Dude, I blocked the hell out of that thing.  Well, good to know, I will remember that next time I knit lace!
THIS ROCKS   Logged

"Listen to me.  These people walk imaginary pets.  On a f***ing leash. And they're all heavily armed and drunk.  New York is boring.  I'll call you later."  -John Cusack in Midnight in the Garden of Good and Evil
My blog: http://cabbageeatsyarn.blogspot.com
djinnj
« Reply #3 on: January 19, 2007 11:48:06 AM »

This might be a good time to test steam blocking.  It's harsh on acrylic fibers, but you've got enough natural fiber in the yarn to keep it from going completely lifeless.  If you've got a bit of yarn left over, I'd suggest swatching in pattern and steam blocking it to see how it responds before trying it out on the FO.
THIS ROCKS   Logged
fyberduck
the quacking fiber addict
Offline Offline

Posts: 1233
Joined: 21-Oct-2005

I reject your reality and substitute my own


View Profile WWW
« Reply #4 on: January 19, 2007 11:54:26 AM »

Steam blocking is the only way I've had success with difficult pieces.  Just use a presscloth and watch it like a hawk Wink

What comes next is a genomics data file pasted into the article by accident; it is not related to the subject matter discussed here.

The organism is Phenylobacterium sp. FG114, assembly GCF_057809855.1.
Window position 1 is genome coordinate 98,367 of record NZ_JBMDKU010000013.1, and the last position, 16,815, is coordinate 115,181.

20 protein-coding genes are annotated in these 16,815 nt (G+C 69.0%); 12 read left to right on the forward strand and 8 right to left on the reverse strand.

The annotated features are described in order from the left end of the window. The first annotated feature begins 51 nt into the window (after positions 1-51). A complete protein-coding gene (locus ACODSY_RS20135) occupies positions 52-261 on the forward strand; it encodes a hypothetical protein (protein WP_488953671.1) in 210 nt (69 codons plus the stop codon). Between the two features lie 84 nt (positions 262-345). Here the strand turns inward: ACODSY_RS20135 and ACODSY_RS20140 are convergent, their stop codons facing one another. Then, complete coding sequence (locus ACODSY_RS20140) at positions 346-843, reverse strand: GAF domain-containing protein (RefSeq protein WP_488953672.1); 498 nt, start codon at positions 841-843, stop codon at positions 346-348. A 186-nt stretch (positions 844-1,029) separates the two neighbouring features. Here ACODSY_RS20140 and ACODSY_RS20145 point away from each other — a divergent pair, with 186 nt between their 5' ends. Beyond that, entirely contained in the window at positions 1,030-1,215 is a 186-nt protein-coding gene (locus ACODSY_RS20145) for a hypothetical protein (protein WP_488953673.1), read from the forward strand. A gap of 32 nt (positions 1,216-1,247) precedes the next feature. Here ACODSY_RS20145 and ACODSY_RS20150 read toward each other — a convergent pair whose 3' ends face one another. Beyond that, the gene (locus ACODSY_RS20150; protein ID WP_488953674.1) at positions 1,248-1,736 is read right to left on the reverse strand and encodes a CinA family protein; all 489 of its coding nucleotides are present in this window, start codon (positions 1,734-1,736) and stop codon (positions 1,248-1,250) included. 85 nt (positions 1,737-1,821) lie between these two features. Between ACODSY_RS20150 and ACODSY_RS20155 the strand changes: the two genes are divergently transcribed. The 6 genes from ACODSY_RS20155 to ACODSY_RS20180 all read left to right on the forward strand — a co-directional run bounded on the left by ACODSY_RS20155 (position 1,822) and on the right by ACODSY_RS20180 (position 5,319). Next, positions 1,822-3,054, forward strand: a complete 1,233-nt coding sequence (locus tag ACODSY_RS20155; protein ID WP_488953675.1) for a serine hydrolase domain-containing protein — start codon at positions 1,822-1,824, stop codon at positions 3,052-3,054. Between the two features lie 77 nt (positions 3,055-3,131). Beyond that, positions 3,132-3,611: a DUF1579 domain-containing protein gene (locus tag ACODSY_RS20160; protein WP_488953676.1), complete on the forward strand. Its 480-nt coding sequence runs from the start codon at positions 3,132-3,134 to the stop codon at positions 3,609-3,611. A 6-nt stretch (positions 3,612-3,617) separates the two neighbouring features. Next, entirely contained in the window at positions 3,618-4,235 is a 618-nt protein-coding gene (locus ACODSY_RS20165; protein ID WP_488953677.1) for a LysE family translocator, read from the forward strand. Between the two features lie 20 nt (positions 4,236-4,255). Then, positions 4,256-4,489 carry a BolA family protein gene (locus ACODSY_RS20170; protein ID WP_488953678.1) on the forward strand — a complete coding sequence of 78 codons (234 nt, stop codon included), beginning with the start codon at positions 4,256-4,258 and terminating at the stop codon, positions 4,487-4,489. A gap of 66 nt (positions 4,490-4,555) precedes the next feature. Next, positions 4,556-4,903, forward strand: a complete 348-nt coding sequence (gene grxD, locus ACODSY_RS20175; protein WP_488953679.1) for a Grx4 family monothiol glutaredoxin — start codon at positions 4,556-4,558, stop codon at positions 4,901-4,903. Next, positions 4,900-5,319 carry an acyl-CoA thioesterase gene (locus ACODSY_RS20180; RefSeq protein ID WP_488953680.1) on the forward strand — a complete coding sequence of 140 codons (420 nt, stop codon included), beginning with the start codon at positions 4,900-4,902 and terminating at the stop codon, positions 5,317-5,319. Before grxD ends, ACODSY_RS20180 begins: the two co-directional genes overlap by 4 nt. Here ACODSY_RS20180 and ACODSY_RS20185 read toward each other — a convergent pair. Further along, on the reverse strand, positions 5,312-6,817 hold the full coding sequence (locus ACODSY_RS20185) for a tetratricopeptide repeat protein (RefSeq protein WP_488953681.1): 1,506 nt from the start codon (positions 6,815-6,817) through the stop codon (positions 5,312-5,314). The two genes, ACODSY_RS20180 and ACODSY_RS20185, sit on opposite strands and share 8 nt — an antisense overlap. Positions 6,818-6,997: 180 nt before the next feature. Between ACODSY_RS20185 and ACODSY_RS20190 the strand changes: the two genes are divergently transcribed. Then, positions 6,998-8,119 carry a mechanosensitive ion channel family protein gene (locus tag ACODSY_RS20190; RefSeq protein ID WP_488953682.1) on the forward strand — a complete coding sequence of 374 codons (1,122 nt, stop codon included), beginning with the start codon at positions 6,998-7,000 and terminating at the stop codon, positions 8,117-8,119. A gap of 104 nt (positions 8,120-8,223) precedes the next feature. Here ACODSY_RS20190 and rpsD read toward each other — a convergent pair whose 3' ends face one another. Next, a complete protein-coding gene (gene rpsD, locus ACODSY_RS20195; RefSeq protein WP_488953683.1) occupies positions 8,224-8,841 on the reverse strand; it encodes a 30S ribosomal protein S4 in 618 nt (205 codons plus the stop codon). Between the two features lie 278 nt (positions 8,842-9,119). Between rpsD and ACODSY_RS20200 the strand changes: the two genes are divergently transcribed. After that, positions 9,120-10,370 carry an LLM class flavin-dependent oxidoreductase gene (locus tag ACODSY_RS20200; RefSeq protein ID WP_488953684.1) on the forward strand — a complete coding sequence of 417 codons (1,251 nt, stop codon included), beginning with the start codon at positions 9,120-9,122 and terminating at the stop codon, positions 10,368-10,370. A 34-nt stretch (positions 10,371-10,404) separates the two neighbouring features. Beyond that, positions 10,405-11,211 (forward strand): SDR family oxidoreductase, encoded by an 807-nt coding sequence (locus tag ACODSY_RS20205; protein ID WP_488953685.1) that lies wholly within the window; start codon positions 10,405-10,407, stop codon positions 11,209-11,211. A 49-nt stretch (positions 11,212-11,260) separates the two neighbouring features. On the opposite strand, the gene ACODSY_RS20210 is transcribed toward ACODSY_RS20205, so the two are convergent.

THIS ROCKS   Logged

the qfa:
unequivocally proving that knitting is not an intelligence test

Got a tape measurer?
aurelia615
Rrriot Librrrarian
Offline Offline

Posts: 142
Joined: 28-Jul-2004

View Profile WWW
« Reply #5 on: January 19, 2007 12:04:47 PM »

How does one steam block?  I've done the thing where you wet the towel and put it on the garment before you've applied the hot iron to it, and the towel sort of steams the garment.  Is that what you mean by steam blocking?  Also, how much natural fiber would you say you need to have in order to not ruin something that has acrylic in it?
Thanks!
-Jennifer
THIS ROCKS   Logged

"Listen to me.  These people walk imaginary pets.  On a f***ing leash. And they're all heavily armed and drunk.  New York is boring.  I'll call you later."  -John Cusack in Midnight in the Garden of Good and Evil
My blog: http://cabbageeatsyarn.blogspot.com
djinnj
« Reply #6 on: January 19, 2007 12:13:18 PM »